Google, er, Alphabet takes on 10,000 more staff, banks more and more billions from ads

Still totally reliant on advertising


Alphabet, the holding company for Google and the Chocolate Factory's other concerns, has reported strong growth in the second quarter ending June 30, with revenues up 21 per cent from this time last year.

Google made up the vast majority of this revenue, accounting for $21.3bn for the quarter, with the other parts of Alphabet contributing just $185m. The company added 2,460 staff in the quarter, primarily engineers and product managers, Alphabet CFO Ruth Porat said in the earnings call, bringing total headcount to 66,575.

"Our terrific second quarter results reflect the successful investments we've made over many years in rapidly expanding areas such as mobile and video. We continue to invest responsibly in support of our many compelling opportunities," said Porat.

A full rundown of the figures is below. All figures are GAAP unless otherwise stated.

  • Total revenues: In the quarter, total revenues for the group were $21.5bn, up from $17.7bn this time last year. That's a rise of 21 per cent, although that would have been 25 per cent but for currency issues.
  • Net income: Profits rose 24 per cent to $4.8bn for the quarter.
  • Earnings per share: Alphabet's Class A, B and C stock report EPS of $7, up from $4.93 for A&B and $6.43 for C in the second quarter of 2015.
  • Taxes and share support: Google paid an effective tax rate of 20 per cent for the quarter, which is high for a tech firm – Microsoft paid just 7 per cent. Google spent $1.6bn buying its own shares in the quarter.
  • Capital expenditure: Alphabet's capex actually fell over the quarter compared to this time last year to $2.1bn. Porat said that a large part of this was expenditures involved in building out the Google Fiber network.
  • Google: Revenues for Google websites rose 21 per cent on the year to $21.3bn, with advertising revenues growing 19 per cent to $19.1bn over the same period. Other revenues rose 33 per cent to 2.2bn for the quarter.

    Paid clicks rose just 7 per cent in the quarter, compared to a rise of 29 per cent last year. The aggregate cost per click dropped 1 per cent, compared to a drop of 7 per cent in the second quarter of 2015.

  • Android: CEO Sundar Pichai reported that Android growth is still strong and steady. In the second quarter, 65 billion Android apps were installed and voice searches now account for 20 per cent of information requests to Google.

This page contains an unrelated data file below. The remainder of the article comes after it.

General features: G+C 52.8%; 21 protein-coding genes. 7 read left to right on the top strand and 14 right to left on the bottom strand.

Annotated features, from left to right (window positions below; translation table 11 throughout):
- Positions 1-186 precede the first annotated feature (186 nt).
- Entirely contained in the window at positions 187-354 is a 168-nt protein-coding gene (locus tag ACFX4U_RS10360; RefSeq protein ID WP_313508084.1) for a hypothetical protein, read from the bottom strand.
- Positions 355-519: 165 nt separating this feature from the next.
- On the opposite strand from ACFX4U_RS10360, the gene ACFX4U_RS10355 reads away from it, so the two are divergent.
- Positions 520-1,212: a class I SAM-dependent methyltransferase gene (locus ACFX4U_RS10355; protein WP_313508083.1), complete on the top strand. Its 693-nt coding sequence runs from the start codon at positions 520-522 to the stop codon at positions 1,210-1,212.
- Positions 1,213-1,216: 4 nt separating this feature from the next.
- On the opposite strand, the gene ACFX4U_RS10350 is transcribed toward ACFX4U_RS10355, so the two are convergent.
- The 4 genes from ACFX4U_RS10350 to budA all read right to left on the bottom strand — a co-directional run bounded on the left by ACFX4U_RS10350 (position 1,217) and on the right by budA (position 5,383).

"The strength of the figures is in mobile," he said. "Our investment in mobile underscores everything we do. We are building the engine that drives our future."

  • Other Bets: Alphabet's other ventures are grouped together and delivered relatively puny revenues – around $185m. That's up on this time last year, when they contributed just $74m. The group made a loss of $709m, up from a loss of $555m last year.

    Porat said that analysts shouldn't take too much from the quarterly results for Other Bets, since they are long-term plays by the company and are affected by short-term large costs, like partnership agreements.

  • Self-driving cars: Alphabet is going to be doubling the size of its automated car fleet and the cars are now on the road in four US cities. Porat said the company's strategy was different from the rest of the market – Google wanted fully autonomous cars because they found partial autonomy led to drivers not paying attention to the road.

"I think the results are mixed," said Global Equities Research analyst Trip Chowdhry, who felt sales were lighter than expected. "From a cost control [perspective], it seems they will do fine. The question becomes: can they continue to grow their revenues? I think that is a question mark."

Overall, Wall Street was pretty happy to the figures: Alphabet shares rose more than four per cent in after-hours trading past $798 apiece. ®

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